Recently I looked at RabbitMQ, a message broker used to communicate between different parts of an application. An analogy I really liked is that RabbitMQ puts a post office in an application, where producers put messages in a post office box, which are then routed to consumers1.

RabbitMQ configuration can be written in any language with a RabbitMQ library (which consists of most languages you know). This is extremely powerful since different pieces of the RabbitMQ channel can be implemented in different languages. For example, let's say a RabbitMQ server has one producer and three consumers. The single producer might be written in Java, while the three consumers might be written in JavaScript, Python, and PHP. Imagine all the different possibilities of sending RabbitMQ messages across applications!


July 29th, 2018

Method Overloading Across Languages


Method Overloading

+6 More

While working with the object oriented paradigm, methods often need to be overridden or overloaded. These similar concepts are often confused by new developers - in my early days of software development it took a long time to remember the differences. Both overriding and overloading consist of creating multiple methods of the same name. The difference between the two is the scope and situation in which these methods are used.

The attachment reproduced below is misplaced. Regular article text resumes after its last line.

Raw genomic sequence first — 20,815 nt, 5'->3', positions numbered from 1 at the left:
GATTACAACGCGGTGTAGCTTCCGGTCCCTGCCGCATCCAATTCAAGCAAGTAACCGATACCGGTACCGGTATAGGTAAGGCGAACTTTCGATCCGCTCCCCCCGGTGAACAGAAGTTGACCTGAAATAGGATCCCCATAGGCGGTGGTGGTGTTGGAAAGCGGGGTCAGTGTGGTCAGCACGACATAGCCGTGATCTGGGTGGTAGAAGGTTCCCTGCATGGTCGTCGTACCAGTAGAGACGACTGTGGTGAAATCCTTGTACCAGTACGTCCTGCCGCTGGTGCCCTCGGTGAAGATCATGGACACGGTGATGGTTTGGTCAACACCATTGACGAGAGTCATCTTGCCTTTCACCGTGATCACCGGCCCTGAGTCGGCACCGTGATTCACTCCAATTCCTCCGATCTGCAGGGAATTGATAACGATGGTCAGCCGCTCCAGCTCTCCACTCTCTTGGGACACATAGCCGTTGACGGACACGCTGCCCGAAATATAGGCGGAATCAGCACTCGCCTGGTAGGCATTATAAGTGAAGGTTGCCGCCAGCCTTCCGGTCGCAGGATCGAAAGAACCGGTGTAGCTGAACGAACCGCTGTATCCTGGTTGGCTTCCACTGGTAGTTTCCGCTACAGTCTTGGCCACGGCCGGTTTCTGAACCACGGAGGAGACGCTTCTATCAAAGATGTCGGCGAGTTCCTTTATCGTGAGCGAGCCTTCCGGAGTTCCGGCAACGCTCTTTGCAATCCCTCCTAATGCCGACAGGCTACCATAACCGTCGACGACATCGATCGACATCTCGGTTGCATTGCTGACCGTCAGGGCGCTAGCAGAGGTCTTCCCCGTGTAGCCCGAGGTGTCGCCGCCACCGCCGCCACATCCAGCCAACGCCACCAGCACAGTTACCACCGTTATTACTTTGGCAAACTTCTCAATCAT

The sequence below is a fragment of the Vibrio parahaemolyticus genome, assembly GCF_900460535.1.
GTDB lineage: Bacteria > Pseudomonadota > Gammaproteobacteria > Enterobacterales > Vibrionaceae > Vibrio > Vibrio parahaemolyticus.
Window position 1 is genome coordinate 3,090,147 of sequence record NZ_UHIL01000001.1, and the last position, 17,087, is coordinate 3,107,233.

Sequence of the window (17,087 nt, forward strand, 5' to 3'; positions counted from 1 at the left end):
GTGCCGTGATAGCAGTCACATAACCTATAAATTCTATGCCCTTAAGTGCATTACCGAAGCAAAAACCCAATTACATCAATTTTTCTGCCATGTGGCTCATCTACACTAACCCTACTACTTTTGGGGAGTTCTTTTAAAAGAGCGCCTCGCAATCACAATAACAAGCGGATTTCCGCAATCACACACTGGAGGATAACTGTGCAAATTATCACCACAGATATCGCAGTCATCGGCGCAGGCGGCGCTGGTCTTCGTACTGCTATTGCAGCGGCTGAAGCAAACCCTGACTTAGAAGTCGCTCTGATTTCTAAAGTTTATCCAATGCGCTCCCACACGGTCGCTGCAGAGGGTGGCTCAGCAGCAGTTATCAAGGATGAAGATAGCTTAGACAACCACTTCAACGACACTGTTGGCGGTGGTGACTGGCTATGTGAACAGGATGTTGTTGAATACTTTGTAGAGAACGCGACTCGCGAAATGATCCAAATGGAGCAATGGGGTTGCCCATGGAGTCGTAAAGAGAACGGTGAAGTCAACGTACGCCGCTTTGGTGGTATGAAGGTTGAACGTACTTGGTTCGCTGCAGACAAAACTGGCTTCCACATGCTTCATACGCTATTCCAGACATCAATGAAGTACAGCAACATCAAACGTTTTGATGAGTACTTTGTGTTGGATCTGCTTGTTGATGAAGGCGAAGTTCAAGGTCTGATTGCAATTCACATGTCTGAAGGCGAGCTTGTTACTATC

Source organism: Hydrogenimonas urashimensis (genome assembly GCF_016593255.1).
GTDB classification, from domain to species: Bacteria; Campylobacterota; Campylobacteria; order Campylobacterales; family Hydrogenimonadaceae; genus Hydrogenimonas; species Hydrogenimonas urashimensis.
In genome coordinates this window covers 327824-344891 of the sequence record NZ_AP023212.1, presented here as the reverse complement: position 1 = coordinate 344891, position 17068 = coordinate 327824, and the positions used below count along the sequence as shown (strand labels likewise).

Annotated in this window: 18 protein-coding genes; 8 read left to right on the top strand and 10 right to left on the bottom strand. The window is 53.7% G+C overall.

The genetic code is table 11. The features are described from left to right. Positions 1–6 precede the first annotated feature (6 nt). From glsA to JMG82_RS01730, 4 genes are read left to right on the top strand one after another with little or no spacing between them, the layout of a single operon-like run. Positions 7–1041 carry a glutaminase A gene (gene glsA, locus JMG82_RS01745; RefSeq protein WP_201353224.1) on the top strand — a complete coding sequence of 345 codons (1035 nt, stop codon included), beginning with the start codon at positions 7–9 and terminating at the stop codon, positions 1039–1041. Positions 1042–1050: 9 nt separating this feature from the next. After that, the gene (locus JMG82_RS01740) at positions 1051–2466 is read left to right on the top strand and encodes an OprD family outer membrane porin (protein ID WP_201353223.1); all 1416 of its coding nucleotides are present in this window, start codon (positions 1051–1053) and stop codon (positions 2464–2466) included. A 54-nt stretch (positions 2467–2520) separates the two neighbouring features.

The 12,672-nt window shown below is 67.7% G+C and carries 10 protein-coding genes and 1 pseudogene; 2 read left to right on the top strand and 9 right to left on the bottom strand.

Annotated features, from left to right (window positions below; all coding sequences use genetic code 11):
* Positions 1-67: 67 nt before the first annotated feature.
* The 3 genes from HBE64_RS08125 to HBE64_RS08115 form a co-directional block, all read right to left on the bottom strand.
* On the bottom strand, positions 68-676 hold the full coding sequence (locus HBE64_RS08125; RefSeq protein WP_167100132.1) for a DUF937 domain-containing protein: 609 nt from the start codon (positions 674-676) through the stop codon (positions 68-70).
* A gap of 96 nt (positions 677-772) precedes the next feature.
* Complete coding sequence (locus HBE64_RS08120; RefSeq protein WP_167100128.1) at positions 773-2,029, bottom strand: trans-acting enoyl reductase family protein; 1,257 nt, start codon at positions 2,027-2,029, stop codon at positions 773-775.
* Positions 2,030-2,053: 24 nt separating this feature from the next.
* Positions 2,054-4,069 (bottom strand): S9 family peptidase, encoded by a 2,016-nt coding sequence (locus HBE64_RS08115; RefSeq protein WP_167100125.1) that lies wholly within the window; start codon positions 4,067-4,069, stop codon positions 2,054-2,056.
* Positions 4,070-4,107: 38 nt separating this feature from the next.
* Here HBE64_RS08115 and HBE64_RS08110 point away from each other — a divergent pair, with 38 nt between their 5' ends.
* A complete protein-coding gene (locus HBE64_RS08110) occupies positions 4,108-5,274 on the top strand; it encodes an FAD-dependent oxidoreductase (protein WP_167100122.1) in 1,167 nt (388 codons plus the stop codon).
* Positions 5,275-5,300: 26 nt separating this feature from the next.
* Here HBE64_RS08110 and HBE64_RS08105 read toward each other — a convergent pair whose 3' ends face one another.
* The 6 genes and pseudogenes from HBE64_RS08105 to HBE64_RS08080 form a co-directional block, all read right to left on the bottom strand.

Method Overloading vs. Overriding


Overloading is creating multiple methods or functions in the same scope with the same name. For overloaded methods the scope is a class definition. The difference between overloaded methods is the number of parameters - or for a language with explicit type definitions the parameter types. A programming language is tasked with choosing between the different overloaded methods when they are invoked. Invocation processes differ across programming languages.


Overriding methods occurs in object oriented programming when a subclass implements a method already defined in the superclass. Everything about the method signature stays the same - including the number of parameters and the return type of the method. When the method is called from a subclass instance, the overridden method is invoked instead of the superclass method.